532. K-diff Pairs in an Array


Problem Description

The challenge is to count the distinctive pairs (nums[i], nums[j]) in a given array of integers nums where each pair meets certain criteria. These criteria are that i and j are distinct indices in the array (they are not the same), and the absolute difference between the values at these indices is exactly k. The absolute difference is denoted as |nums[i] - nums[j]| and must equal k. A further constraint is that each pair must be unique; that is, even if multiple pairs have the same numbers, they should only be counted once.

Intuition

The solution rests on using a set data structure, which naturally only stores unique elements, thus eliminating duplicate pairs. The main idea is to iterate through nums and at each step determine if there is a corresponding value that, when added or subtracted by k, matches the current element. Two sets are used:

  1. vis (visited): This set keeps track of the elements we have seen so far. As we traverse the array, we add elements to this set.

  2. ans (answer): This set stores the unique elements that form part of a pair with the current element that satisfies the k-diff condition.

For each value v in nums, we perform two checks:

  • First, we check if v - k is in vis. If it is, it means we've already seen an element which can form a pair with v that has a difference of k (since v - (v - k) = k). We add v - k to the ans set to account for this unique pair.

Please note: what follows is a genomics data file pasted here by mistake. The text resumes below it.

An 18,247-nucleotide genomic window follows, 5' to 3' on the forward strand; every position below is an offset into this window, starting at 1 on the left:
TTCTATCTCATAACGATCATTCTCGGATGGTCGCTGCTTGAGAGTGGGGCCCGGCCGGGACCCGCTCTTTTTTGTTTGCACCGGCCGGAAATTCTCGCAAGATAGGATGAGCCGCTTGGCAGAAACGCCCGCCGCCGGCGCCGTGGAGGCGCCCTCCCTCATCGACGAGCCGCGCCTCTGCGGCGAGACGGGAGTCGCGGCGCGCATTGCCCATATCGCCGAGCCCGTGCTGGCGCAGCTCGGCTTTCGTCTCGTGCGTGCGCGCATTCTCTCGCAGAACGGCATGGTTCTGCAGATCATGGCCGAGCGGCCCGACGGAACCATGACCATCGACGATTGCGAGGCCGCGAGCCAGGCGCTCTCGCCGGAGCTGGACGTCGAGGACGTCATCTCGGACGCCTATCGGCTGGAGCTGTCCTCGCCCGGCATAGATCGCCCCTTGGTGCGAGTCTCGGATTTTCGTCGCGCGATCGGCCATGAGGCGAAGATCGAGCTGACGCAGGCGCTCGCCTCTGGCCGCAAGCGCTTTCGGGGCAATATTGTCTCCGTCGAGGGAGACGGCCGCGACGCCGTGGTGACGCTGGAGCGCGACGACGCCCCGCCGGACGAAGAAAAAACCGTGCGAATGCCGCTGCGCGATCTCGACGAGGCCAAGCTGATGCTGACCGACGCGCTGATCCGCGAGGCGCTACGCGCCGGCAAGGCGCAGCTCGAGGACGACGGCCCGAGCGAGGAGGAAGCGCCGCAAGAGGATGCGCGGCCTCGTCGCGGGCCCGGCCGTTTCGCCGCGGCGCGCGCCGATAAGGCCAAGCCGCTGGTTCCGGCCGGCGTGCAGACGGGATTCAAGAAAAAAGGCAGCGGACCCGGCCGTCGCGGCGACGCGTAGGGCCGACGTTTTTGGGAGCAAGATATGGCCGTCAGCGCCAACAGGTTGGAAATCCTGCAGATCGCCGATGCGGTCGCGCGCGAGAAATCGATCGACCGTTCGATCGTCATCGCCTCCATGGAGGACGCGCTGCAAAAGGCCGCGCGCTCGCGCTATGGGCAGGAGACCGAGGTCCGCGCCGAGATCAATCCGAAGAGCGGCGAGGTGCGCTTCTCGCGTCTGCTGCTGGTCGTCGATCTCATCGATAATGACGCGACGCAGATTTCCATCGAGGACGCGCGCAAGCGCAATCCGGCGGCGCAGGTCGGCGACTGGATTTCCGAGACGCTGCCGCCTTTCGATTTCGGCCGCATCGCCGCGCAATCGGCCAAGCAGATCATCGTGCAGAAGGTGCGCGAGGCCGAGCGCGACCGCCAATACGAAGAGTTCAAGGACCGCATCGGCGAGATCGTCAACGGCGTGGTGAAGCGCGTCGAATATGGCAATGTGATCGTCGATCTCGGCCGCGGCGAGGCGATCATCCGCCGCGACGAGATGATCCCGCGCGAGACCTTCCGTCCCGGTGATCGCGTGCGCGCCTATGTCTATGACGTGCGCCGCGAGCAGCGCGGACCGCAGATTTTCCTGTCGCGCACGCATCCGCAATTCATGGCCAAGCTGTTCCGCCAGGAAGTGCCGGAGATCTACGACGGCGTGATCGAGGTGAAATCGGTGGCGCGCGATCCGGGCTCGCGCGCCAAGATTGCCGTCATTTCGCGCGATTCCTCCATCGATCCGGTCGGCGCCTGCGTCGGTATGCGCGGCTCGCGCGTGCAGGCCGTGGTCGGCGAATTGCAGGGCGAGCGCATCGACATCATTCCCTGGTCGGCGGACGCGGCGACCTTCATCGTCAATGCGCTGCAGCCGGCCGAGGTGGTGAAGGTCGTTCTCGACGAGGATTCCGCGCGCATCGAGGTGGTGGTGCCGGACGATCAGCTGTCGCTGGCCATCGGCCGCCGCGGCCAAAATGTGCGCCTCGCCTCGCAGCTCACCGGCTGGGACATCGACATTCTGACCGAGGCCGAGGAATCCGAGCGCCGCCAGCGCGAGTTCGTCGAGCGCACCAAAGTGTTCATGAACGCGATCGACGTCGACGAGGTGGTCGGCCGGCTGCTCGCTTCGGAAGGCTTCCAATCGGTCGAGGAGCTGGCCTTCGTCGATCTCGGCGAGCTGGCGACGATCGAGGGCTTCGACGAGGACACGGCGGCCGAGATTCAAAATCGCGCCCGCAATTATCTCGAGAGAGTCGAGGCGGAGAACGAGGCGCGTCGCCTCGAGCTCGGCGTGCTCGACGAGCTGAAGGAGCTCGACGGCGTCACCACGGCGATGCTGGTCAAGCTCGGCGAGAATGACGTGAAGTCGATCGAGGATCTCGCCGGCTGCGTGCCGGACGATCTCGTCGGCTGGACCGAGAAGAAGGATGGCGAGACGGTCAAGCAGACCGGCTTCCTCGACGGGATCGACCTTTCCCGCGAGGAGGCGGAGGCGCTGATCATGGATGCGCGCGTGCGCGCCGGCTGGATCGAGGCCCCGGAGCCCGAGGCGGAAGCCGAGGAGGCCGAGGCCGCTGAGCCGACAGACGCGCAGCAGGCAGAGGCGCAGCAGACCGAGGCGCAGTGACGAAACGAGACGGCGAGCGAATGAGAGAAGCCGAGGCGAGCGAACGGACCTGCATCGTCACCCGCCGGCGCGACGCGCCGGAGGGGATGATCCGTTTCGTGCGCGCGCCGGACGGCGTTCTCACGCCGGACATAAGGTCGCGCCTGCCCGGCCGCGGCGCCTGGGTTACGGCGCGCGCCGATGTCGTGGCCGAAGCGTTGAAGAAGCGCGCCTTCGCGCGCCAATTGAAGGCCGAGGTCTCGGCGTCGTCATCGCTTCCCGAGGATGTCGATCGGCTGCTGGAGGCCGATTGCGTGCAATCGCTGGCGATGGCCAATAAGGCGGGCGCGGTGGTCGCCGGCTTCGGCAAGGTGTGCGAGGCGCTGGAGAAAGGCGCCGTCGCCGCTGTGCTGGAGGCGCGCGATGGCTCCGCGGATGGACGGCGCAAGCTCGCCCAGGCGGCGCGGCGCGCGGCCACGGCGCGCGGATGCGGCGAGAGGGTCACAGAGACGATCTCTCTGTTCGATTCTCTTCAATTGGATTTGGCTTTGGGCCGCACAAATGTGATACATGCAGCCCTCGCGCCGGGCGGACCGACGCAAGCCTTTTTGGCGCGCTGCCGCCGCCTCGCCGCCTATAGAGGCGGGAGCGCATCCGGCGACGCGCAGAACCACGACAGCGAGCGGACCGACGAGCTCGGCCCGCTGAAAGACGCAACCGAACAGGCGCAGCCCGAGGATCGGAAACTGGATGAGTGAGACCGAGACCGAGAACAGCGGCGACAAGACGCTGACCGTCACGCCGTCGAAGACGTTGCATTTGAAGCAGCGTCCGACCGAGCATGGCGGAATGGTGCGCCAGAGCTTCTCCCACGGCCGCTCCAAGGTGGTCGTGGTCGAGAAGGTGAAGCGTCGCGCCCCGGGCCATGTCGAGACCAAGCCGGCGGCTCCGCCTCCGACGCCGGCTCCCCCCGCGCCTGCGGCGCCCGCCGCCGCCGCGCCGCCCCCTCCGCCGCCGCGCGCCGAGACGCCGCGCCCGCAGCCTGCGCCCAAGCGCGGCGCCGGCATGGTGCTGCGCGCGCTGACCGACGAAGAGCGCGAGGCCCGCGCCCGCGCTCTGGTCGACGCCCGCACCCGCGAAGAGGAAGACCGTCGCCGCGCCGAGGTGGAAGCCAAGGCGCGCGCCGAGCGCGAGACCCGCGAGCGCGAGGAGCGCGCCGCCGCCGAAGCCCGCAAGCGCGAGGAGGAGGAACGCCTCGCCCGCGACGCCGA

• Secondly, we check if v + k is in vis. If it is, it indicates that v can form a pair with this previously seen element satisfying the k-diff condition. In this case, we add v to the ans set.

After completing the loop, the size of the ans set reflects the total count of unique k-diff pairs, because we've only stored one element from each unique pair, and duplicates are not allowed by the set property. This is the number we return.

Learn more about Two Pointers, Binary Search and Sorting patterns.

Not Sure What to Study? Take the 2-min Quiz to Find Your Missing Piece:

What's the output of running the following function using input 56?

1KEYBOARD = {
2    '2': 'abc',
3    '3': 'def',
4    '4': 'ghi',
5    '5': 'jkl',
6    '6': 'mno',
7    '7': 'pqrs',
8    '8': 'tuv',
9    '9': 'wxyz',
10}
11
12def letter_combinations_of_phone_number(digits):
13    def dfs(path, res):
14        if len(path) == len(digits):
15            res.append(''.join(path))
16            return
17